I have had a low pressure disconnect now since 2009, and love it's easy of use and convenience. Being up and cooking in moments has it's advantages, and the simplicity of it can't be beat. I use a Y (similar to a T) connection to run two appliances at a time, or connect two hoses together should I want one a ways away from the trailer. I have a BBQ, stove and firepit I use with this system.

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Originally Posted by CPW View Post
.......or you can purchase a stove like the Camp Chef Ranger II.....
This is the camp stove I use, and can't say enough about it. The burners and control are fantastic. I can have water boiled quickly, and with the 3 rings of flame, simmering and even cooking are great. Unlike a Coleman that is near impossible to adjust to a real low simmer setting, this stove can be adjusted right down to any level you wish. When simmering dishes you get the whole area across the bottom of the pot bubbling, not just a ring around the outside, and a pancake comes out so evenly brown across the entire thing. Our Ranger II gets more use than all our other cooking appliances (BBQ, inside stove and oven), do together.
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Old 07-28-2018, 10:50 AM   #11
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I spent much of last week trying to make an older Primus stove work with my low pressure port. Once I had gas flowing it was still too low to produce a usable flame on the stove. I returned all my parts and will be going with a free standing stove and 5 lb bottle.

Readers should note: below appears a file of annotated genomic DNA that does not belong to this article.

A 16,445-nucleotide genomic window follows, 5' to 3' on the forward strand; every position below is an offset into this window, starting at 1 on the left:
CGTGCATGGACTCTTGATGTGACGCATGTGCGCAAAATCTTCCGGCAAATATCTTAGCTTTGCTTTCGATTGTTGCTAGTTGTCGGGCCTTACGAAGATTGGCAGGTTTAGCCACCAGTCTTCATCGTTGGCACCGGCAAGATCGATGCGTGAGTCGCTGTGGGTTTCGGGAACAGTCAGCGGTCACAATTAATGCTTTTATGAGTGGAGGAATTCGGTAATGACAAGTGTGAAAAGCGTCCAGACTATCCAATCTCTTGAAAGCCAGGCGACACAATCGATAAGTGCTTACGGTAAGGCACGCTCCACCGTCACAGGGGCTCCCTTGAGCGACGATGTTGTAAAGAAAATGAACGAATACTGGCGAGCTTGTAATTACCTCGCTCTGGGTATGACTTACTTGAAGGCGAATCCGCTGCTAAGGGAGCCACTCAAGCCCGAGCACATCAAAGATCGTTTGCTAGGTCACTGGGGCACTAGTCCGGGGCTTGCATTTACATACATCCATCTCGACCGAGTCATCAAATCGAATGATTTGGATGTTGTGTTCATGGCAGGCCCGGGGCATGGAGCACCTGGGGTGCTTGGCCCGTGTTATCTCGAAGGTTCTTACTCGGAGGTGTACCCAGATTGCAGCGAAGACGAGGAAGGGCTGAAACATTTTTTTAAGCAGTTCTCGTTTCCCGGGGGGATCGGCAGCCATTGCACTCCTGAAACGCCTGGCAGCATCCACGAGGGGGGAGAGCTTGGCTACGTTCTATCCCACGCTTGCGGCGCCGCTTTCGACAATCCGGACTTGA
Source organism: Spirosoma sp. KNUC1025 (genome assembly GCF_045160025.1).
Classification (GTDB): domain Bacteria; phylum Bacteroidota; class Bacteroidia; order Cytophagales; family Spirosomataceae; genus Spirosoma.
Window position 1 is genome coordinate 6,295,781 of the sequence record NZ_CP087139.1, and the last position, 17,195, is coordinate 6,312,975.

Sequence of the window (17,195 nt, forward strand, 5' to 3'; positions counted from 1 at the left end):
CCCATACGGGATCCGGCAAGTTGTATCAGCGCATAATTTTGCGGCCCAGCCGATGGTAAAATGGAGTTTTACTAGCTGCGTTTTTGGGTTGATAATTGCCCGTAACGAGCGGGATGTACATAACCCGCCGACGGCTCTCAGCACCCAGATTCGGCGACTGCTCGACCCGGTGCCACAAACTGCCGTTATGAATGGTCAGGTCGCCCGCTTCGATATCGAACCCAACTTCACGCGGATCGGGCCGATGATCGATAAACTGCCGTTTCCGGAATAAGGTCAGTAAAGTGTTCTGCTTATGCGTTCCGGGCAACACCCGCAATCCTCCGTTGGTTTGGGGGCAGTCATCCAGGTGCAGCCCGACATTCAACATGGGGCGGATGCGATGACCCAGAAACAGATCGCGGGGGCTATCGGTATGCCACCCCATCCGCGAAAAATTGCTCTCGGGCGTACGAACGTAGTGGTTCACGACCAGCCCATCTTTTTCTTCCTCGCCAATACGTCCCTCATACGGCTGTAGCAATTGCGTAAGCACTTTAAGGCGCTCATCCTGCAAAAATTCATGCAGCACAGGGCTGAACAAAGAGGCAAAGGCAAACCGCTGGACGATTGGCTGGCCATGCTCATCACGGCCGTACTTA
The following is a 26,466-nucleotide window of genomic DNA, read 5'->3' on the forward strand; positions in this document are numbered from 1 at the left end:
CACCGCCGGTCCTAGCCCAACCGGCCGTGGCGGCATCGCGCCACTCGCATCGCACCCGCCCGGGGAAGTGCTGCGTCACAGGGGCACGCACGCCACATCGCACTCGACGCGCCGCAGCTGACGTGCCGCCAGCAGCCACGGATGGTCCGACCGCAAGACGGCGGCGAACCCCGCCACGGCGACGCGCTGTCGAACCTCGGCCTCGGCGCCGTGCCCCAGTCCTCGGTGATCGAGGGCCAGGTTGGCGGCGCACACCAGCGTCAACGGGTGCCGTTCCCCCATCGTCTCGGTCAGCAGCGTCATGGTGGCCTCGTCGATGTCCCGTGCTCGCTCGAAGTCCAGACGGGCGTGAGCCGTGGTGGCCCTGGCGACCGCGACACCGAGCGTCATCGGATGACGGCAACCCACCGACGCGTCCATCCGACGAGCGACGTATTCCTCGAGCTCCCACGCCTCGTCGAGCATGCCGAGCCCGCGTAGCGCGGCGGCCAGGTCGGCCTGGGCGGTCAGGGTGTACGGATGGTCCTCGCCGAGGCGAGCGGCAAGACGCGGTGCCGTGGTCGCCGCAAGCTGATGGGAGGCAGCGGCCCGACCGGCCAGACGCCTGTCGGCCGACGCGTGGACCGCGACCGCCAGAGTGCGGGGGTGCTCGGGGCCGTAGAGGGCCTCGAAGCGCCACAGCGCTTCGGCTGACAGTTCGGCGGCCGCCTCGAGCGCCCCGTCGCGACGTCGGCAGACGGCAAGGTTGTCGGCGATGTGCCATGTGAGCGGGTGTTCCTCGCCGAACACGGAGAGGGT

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Old 08-02-2018, 12:49 PM   #12
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With both my big fivers back when we full timed, and our little Scamp 19' fiver now, we carry a spare 20# propane cylinder in a milk crate in the truck bed to avoid carrying it sideways, which allows crud from the bottom to get in the valve and your regulator. I have always RV'd with a long bed on a 1 Ton diesel Ram dually towing the 36 foot HitchHiker and Challenger rigs we full timed in, and now a 3/4 ton diesel Ram with a long bed for our 19' Scamper. We used the Coleman adapter hose and the grill's regulator. I prefer my propane systems simple, stock, and leak proof.
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Old 12-27-2018, 07:11 PM   #13
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RV uses 11 WC, Coleman stoves us 14WC.
14 is much higher pressure, so the 11 will not let the Coleman stove do more than a low low flame, too low for cooking.
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Old 05-15-2019, 08:36 AM   #14
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I installed a quick coupling in my LP line under my Casita, I also put a ball valve there to to shut off the quick coupling from any leakage, etc. I can plug in other appliances like my LP grill and the Little Red Campfire off of this quick coupling and they both have there own regulators as they come from the factory. So yes I can use two regulators in line for my appliances. I not familiar how the pressure is on the Coleman grill with the small green bottles, it may be different and require a special regulator, but I have seen adapter kits to run your Coleman from a 20 pound LP tank, I would start there. So for me the two regulator system works, but if one regulator is set to either more or less pressure you are only going to get pressure from the lowest regulator, that could affect some appliances on the high setting on how they preform. If you just open the valve on a 20 pound LP tank you can see why you need a regulator on it, it comes out under high pressure, remember just cracking the valve slightly will show you why. Look into a conservation kit for you Coleman grill, this should tell you what is needed for proper operation.

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Old 12-06-2019, 07:17 AM   #15
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propane y

Quote:
Originally Posted by beardrum View Post